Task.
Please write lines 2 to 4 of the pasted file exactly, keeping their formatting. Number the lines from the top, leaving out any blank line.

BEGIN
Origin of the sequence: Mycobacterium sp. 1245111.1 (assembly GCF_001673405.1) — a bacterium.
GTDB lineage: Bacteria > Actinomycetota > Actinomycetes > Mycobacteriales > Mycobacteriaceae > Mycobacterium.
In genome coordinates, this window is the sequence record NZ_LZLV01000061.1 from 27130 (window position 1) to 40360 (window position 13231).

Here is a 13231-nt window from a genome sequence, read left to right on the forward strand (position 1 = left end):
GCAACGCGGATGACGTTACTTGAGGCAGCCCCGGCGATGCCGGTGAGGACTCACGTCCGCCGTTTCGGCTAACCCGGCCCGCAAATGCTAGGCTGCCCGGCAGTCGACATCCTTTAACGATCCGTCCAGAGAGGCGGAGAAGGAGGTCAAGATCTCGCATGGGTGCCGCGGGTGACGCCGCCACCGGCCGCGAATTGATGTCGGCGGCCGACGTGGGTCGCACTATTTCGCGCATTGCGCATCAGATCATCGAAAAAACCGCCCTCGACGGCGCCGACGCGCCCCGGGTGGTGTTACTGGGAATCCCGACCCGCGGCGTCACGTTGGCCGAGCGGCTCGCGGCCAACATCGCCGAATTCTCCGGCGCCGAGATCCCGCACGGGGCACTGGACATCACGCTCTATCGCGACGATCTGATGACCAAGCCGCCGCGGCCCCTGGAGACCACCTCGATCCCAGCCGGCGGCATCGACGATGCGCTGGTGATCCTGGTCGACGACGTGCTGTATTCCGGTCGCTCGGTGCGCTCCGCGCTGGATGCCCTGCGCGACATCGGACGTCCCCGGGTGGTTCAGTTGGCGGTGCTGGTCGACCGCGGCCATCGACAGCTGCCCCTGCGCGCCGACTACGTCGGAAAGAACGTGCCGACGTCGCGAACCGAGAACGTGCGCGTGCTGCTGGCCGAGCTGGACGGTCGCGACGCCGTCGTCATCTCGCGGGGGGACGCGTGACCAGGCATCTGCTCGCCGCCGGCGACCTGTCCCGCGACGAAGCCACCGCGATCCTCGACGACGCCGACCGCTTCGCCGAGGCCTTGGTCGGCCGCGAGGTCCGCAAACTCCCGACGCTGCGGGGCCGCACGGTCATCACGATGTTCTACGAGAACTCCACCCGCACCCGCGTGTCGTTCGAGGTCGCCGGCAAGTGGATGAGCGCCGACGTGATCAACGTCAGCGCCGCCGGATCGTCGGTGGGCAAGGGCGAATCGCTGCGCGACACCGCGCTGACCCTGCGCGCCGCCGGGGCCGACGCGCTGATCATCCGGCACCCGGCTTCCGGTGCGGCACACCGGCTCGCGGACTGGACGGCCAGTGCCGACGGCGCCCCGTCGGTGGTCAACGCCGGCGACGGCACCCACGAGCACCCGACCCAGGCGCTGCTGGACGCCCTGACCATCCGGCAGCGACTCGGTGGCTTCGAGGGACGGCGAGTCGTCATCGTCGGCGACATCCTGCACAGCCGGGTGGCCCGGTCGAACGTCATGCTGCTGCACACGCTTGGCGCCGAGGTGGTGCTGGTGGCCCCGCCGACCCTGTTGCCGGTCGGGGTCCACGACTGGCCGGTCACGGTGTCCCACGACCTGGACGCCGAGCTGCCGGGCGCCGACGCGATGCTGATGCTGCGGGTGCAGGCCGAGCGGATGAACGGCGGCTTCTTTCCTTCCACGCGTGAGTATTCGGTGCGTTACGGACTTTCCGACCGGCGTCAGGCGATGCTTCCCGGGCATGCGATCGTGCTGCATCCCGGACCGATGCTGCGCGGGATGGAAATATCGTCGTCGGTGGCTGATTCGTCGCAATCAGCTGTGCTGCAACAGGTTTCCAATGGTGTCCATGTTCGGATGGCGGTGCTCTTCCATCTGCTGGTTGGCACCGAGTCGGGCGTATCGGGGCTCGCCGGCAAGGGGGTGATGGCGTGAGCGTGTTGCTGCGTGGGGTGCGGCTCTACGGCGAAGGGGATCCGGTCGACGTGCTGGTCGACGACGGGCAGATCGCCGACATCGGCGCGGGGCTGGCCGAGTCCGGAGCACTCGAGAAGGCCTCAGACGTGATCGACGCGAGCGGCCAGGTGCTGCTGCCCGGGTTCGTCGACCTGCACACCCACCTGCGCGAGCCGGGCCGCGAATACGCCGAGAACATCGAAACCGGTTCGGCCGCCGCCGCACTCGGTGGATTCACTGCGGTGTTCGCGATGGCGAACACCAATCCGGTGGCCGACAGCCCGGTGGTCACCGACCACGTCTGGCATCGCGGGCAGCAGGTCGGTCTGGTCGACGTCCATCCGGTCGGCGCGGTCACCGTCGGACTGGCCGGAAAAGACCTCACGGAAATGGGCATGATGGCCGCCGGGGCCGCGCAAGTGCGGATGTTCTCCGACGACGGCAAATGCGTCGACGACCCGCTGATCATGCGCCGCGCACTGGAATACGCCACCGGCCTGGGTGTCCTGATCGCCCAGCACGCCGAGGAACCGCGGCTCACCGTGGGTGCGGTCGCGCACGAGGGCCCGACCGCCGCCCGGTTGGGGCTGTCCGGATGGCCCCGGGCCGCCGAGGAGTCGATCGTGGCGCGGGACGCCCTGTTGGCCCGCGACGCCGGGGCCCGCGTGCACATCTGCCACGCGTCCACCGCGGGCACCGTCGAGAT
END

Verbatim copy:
GTDB lineage: Bacteria > Actinomycetota > Actinomycetes > Mycobacteriales > Mycobacteriaceae > Mycobacterium.
In genome coordinates, this window is the sequence record NZ_LZLV01000061.1 from 27130 (window position 1) to 40360 (window position 13231).

Here is a 13231-nt window from a genome sequence, read left to right on the forward strand (position 1 = left end):